Green Room Award winning Jude Perl is a tremendous cabaret talent who mentioned in her show Complete Breakfast what a massive fan of Yetta from the 90s sitcom The Nanny she is. In Yada Yada Yada she gets to play tribute by dressing up and singing as her. Jude has written all the clever, hilarious songs that they sing. Playing Fran Fine is Lauren Edwards who comes from a background of musical theatre and is a super talented singer and charismatic performer. They make for a delightfully endearing duo who banter and play off each other well, as well as blending their singing voices beautifully.
Yada Yada Yada is a show within a show. Jude and Lauren have cleverly organised the production like a TV recording where they drop character during the ad breaks but instead of becoming Fran Drescher or Anne Guilbert they become Jude and Lauren, directly addressing the audience and each other in their own voices. The show within the show is broken up into nostalgic songs, chat and games with some audience participation. All of it works beautifully and the audience are keen to join in on the fun. It’s not often I advocate for more audience participation, but letting the audience shout out the ends of catchphrases and encouraging more singalongs would probably be enthusiastically appreciated.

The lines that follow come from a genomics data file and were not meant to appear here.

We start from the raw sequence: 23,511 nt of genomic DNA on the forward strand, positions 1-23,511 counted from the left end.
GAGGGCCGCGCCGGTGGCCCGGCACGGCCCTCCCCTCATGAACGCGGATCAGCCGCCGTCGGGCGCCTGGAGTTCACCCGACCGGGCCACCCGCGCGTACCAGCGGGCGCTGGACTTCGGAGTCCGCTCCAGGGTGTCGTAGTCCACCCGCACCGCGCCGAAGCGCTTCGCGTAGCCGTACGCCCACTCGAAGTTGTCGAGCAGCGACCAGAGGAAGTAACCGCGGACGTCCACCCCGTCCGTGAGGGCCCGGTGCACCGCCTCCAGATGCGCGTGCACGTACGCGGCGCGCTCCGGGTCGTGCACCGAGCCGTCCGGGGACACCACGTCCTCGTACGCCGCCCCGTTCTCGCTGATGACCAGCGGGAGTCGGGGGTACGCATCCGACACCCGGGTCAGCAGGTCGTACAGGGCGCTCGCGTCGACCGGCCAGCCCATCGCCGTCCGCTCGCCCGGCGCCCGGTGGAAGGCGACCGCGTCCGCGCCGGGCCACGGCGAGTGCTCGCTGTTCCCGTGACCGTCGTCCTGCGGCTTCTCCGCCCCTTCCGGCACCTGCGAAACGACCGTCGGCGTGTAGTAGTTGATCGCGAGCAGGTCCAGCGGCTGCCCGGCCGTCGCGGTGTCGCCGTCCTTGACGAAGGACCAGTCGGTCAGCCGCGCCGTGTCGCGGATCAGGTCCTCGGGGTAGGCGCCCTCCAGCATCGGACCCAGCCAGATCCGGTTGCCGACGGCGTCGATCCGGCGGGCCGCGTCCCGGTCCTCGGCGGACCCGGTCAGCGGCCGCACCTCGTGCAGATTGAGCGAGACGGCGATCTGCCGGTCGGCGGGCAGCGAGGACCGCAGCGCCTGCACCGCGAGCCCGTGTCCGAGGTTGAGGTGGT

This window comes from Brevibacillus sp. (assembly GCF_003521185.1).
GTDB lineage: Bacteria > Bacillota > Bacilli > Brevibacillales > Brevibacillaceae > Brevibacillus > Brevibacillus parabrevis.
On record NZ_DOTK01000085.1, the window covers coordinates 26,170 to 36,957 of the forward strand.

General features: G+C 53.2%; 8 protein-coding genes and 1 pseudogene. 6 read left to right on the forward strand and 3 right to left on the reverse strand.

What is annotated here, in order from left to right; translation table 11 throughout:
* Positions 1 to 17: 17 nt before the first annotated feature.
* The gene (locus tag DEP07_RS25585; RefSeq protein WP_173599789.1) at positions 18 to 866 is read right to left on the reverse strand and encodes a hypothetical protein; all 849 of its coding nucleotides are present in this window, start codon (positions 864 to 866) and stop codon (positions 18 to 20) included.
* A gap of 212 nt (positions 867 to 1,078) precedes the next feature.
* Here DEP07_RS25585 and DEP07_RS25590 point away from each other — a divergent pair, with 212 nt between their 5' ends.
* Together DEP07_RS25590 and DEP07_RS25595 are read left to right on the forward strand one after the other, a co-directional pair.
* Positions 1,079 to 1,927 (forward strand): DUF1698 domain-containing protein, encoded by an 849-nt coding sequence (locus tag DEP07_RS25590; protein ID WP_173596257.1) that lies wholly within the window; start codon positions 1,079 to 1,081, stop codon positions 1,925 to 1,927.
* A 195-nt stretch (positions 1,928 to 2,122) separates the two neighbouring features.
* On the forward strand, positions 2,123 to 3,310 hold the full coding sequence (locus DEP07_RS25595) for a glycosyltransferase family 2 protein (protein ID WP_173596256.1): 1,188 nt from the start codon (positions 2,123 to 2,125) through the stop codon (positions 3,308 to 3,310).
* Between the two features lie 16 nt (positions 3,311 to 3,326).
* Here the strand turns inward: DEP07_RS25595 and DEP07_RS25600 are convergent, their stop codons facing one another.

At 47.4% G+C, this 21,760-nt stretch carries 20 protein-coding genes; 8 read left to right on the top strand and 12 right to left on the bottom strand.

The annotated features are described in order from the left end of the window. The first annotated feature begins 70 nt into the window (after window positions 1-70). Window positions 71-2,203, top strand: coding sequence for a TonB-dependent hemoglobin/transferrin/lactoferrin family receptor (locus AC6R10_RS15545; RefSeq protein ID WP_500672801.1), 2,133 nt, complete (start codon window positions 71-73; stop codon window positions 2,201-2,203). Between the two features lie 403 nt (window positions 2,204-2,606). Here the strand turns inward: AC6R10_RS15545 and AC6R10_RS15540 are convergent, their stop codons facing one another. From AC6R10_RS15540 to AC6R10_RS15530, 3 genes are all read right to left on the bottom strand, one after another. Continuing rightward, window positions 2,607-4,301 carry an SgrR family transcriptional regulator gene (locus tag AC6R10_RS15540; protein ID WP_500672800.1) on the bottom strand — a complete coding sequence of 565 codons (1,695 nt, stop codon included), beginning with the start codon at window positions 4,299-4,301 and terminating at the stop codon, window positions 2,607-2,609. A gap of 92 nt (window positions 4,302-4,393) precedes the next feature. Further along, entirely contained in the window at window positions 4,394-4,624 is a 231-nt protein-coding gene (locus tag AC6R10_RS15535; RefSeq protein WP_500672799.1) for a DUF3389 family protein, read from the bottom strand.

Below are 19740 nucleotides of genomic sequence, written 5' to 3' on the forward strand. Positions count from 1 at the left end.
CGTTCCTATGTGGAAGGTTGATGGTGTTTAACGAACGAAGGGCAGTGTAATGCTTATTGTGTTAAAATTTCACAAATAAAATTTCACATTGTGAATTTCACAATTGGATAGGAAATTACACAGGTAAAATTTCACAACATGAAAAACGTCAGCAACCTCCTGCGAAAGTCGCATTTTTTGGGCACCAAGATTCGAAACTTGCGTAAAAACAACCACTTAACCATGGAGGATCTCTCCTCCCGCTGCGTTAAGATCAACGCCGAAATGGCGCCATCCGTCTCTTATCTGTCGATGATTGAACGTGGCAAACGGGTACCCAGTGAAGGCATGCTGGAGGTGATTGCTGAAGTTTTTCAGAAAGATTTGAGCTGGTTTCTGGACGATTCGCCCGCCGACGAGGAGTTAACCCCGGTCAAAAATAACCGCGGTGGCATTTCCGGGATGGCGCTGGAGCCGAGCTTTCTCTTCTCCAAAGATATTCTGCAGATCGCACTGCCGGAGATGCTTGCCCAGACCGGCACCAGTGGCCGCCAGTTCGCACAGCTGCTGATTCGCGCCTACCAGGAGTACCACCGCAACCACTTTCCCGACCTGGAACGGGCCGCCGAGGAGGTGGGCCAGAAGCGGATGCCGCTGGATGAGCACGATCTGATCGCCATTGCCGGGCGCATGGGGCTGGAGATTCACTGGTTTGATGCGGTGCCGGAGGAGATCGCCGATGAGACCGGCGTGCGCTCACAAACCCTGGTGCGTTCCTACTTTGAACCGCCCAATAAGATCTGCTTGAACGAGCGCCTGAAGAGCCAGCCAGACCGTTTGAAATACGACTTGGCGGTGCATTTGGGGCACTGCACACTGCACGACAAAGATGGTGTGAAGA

This was a one off performance at Melbourne Fringe, sadly, but clearly has legs and I’m sure would gain many fans if repeated in the future.
Yada Yada Yada: A 90s Sitcom Special was on at Lithuanian Club – Main Theatre
Wanda and Mel is a backstage musical of sorts, a Mother/Daughter cabaret act doing a tour of regional towns of Victoria with some drama and a lot of laughs. A generation gap story about a new generation.